M. K. Gandhi remains the Indian most indelibly associated with India, one of the most frequently-quoted thinkers of all time, and one of the most important figures in developing the theory and practice of non-violent resistance. However, Gandhi's ideas and philosophy have managed to become detached from the historical context in which they were created, and indeed from the human being who created them. This course examines Gandhi's life, political positions, and political legacies in India and globally, in an effort to re-evaluate his achievements and failures, to place his life within the broader historical context of India in the early twentieth century, and to consider the reasons why some people, since his death, have variously beatified and demonized the man and his ideas. Gen Ed: HIST, HB
This course offers an introduction to speaking, reading, listening to, and writing Chinese. Through the study of the language, the student will also gain an appreciation of Chinese culture and contemporary life.
A continuation of the study of Mandarin Chinese: grammar, writing, speaking, reading, and listening comprehension. Speaking proficiency will be developed through active class participation. The use of authentic materials (video, music, texts) will enhance language skills and cultural knowledge.
An introduction to the basic themes and content of South Asian history from the earliest times to the present. Students will explore the lives of both great and ordinary people who lived in what are now Afghanistan, Pakistan, India, Bangladesh, Sri Lanka, and Nepal. Students will consider how empire, international trade, relations of production, and ideologies affected the construction and reproduction of social and cultural groups. Offered alternate years. Gen Ed: HB, HIST, INTCL.
This course will introduce the religious and philosophical traditions of South Asia. Particularly, it will focus on the historical, textual, and doctrinal foundations of Hinduism, Buddhism, Jainism, and Sikhism. It will analyze excerpts of their sacred scriptures, survey their beliefs, study their practices, and explore their ethical systems. Additional consideration will be given to contemporary issues facing these traditions. Prerequisite: one of REL 101, 111, or 112. Gen Ed: REL, HEPT, INTCL.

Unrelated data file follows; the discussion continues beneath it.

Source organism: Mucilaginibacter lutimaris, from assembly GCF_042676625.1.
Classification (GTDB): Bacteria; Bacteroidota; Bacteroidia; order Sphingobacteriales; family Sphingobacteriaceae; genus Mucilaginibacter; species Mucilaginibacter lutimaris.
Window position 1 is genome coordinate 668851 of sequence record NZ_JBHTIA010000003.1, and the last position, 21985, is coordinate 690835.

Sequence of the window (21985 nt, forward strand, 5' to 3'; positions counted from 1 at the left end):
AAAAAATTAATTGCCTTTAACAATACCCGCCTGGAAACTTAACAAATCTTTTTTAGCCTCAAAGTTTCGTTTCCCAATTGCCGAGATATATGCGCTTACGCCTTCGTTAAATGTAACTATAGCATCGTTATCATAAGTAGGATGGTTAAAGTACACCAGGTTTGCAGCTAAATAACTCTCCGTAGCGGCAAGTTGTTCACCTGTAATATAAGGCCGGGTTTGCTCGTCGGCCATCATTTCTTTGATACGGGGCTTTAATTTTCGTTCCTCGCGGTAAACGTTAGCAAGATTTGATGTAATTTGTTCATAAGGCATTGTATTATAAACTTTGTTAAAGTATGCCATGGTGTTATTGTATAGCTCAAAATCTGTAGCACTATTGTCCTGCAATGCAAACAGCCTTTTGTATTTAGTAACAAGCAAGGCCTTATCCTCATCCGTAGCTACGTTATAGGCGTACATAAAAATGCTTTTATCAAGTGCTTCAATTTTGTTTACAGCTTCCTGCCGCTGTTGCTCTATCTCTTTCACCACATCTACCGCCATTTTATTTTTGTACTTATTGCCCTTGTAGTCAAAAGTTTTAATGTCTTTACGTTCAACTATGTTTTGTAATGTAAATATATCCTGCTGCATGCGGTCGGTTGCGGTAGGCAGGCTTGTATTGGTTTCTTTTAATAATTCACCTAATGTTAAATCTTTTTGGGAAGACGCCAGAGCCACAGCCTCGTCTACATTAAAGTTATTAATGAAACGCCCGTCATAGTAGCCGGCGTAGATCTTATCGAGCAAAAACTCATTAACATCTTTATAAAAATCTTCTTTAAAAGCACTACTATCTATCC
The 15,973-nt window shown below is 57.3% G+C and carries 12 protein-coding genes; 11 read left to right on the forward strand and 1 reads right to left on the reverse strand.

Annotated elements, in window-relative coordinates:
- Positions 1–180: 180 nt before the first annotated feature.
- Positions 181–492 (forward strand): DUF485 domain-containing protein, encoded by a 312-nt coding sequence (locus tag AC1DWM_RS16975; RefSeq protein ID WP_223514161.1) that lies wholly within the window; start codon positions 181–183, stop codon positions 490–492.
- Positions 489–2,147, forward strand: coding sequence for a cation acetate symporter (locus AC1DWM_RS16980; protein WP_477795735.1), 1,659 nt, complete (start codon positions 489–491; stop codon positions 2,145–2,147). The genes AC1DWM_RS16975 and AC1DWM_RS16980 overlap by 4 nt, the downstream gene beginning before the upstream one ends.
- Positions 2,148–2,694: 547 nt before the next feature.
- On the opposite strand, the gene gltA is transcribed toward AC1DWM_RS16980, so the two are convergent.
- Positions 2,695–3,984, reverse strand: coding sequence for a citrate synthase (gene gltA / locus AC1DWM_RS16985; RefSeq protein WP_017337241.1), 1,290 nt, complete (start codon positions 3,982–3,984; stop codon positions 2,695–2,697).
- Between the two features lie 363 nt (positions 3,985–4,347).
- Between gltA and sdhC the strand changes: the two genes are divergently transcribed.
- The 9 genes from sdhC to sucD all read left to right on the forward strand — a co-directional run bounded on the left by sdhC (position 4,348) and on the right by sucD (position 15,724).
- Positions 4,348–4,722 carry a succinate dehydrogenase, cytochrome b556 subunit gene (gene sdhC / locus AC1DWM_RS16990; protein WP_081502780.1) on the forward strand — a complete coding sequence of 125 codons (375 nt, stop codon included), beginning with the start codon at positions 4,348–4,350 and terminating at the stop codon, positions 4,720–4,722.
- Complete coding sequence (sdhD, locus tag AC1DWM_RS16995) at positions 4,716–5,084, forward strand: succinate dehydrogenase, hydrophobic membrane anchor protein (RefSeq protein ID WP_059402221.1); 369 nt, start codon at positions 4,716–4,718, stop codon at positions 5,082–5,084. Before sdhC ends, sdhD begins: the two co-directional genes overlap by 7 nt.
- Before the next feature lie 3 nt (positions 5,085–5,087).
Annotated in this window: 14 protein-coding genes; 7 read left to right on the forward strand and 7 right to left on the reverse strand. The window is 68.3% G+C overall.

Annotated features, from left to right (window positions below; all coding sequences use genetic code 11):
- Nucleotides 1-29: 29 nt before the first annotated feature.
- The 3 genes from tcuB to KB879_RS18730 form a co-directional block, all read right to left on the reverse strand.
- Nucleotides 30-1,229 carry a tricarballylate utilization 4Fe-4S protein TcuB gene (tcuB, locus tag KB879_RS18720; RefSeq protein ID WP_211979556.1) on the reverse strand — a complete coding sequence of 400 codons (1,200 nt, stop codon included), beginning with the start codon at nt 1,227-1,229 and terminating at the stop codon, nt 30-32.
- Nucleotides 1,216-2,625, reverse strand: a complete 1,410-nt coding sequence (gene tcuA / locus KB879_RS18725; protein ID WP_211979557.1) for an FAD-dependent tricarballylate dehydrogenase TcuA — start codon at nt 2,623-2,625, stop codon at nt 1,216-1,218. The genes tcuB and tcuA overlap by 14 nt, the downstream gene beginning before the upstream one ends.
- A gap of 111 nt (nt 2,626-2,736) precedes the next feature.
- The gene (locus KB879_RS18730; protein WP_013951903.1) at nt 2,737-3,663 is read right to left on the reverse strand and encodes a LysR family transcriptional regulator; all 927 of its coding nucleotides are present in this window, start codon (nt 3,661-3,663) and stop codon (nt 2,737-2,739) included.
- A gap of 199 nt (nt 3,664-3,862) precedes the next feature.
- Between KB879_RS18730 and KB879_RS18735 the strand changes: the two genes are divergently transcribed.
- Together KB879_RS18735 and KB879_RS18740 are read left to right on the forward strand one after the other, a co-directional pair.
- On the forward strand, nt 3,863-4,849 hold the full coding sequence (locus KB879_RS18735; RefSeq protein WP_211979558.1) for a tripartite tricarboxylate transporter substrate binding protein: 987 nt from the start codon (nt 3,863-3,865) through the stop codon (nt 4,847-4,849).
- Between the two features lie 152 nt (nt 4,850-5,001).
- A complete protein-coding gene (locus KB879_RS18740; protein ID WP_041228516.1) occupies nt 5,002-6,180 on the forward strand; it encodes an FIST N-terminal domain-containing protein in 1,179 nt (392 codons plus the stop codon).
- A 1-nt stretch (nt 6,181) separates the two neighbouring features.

This course will explore Chinese art from the mid-19th century through the present, with particular emphasis on artists, works of art, and the institutional, social, artistic, and theoretical contexts from which they emerged. The course will focus on ways in which Chinese artists of the twentieth and twenty-first centuries have defined modernity and their tradition against the complex background of China’s history. Gen Ed: HEPT; HIST.
Contemporary art is increasingly recognized as a transnational, global phenomenon. This course will briefly examine historical conditions that laid the foundation for what is recognized today as an international field of contemporary art and explore in depth some of the most critical issues in the field. This course will focus on a select body of artworks and texts produced by figures within the wide world of contemporary art in order to understand the positions they represent. Embedded within three thematic units will be examinations of specific geographical regions, artists, aesthetic and conceptual currents, as well as larger theoretical frameworks such as post-colonial, postmodern, gender, and diaspora studies. Gen Ed: HEPT, INTCL.
Contact Professor Gereon Kopf for more information.
For more information on Luther's courses, visit the Luther College Catalog.